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castelleres at Sitges | by keithhull
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castelleres at Sitges

I have never seen the castellers at work before but I caught some in Sitges in October. Apart from being visually exiting you have to imagine loud brass bands playing and hundreds of spectators cheering. It is catalunya at it most thrilling. It is always a small child who goes to the top this was a girl of eight you can see her red helmet. If this happened in England the health and safety police would be there to stop up. But imagine being a child on top of a tower of her friends and relatives Viva

I was not expecting this event so had no tripod so it was hand held it a large crows so its far from perfect but considering the situation I was pretty happy with the results

The tradition of building castells originated in Valls, near the city of Tarragona, in the southern part of Catalonia towards the end of the 18th century. Later it developed a following in other regions of Catalonia and, since 1981, when the first castell of 9 levels of the 20th century was built, it has become very popular in most of Catalonia

In Catalan the word castell means castle.

A castell is considered a success when stages of its assembling and disassembling, can be done in complete succession. The assembly is complete once all castellers have climbed into their designated places, and the enxaneta climbs into place at the top and raises one hand with four fingers erect, in a gesture said to symbolize the stripes of the Catalan flag. The enxaneta then climbs down the other side of the castell, after which the remaining levels of castellers descend in highest-to-lowest order until all have reached safety.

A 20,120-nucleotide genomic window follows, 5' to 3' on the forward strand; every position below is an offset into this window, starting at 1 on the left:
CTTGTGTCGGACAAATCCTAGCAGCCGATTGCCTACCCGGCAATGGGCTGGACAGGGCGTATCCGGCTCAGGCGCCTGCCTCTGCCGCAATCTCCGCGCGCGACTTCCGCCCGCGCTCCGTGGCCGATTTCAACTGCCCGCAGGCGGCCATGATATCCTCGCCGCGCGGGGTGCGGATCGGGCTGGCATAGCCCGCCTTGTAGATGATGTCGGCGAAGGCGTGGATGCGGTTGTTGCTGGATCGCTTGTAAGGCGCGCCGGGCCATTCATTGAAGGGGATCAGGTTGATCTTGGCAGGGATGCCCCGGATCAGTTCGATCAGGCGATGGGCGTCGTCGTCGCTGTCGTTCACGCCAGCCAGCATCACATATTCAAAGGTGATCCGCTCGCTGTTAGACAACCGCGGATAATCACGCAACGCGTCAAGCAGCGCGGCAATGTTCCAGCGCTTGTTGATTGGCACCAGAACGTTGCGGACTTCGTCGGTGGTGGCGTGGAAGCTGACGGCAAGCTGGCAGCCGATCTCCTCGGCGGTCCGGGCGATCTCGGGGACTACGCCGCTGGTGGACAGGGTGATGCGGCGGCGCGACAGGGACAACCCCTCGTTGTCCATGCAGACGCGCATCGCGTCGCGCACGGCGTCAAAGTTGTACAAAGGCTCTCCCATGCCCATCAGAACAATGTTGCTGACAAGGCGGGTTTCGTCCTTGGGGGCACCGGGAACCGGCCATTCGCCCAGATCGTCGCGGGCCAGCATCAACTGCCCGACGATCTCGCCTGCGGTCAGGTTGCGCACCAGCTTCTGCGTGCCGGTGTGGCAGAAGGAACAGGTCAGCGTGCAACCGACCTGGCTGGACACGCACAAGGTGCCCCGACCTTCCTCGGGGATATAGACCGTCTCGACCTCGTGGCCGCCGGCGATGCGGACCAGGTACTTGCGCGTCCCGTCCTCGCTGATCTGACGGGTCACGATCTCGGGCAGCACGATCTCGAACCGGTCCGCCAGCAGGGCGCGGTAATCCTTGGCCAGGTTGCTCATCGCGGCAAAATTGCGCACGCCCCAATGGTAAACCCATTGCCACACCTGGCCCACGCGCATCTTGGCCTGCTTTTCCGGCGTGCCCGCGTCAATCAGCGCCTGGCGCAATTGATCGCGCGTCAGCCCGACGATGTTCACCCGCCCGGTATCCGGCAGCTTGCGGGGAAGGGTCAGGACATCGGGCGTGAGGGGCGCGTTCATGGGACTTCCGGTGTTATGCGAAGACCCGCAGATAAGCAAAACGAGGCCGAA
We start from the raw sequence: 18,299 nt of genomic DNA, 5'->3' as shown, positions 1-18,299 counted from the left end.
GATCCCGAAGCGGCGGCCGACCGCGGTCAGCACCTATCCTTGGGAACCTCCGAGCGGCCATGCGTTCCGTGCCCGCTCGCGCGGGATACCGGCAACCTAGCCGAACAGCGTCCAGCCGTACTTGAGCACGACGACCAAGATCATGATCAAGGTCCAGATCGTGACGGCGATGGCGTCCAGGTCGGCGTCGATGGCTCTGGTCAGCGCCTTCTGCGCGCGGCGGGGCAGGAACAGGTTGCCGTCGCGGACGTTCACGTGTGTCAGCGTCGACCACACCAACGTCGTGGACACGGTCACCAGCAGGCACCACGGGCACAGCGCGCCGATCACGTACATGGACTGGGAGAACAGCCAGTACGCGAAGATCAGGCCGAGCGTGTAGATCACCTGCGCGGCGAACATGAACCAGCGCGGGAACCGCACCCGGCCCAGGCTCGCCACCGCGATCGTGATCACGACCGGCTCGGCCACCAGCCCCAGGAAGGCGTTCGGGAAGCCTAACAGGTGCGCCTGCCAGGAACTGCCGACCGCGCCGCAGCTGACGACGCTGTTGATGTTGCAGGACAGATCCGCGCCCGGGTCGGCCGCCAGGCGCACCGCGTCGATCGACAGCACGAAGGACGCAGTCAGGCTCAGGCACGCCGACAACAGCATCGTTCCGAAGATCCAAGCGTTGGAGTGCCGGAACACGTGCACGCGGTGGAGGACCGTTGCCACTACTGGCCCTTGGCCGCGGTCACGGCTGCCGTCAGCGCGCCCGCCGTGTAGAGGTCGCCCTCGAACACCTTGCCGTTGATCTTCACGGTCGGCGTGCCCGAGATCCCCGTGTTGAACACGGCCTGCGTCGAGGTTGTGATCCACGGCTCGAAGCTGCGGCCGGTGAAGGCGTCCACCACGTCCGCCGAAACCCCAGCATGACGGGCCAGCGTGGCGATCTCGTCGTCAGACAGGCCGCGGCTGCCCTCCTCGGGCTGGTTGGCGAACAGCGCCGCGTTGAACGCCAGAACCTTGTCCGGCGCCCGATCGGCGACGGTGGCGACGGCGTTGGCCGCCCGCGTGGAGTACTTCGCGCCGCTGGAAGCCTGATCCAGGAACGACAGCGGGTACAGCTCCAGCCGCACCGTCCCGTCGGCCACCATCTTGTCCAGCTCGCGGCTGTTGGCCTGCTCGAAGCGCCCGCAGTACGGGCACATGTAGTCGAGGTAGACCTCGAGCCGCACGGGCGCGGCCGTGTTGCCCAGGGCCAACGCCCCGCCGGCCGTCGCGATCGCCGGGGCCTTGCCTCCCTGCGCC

Aside from the people who climb to form the upper parts of the tower, others are needed to form the pinya, or bottom base of the castell, to sustain its weight. Members of the pinya (most often men) [3] also act as a 'safety net' if the tower structure collapses, cushioning the fall of people from the upper levels.

The castell is built in two phases. First, the pinya the base of the tower is formed. People forming higher levels of the tower move to a position from which they can easily get to their place in the tower. This is done slowly and carefully,[4] and as subsequent base levels are completed the castellers in the pinya determine if their base is solid enough for construction to continue. Then, when the signal to proceed is given, bands begin to play traditional music as a hush comes over spectators of the event. The upper layers of the tower are built as quickly as possible in order to put minimal strain on the lower castellers, who bear most of the weight of the castell. The disassembly of the castell, done amidst the cheering of the crowd, is often the most treacherous stage of the event.



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Taken on October 23, 2010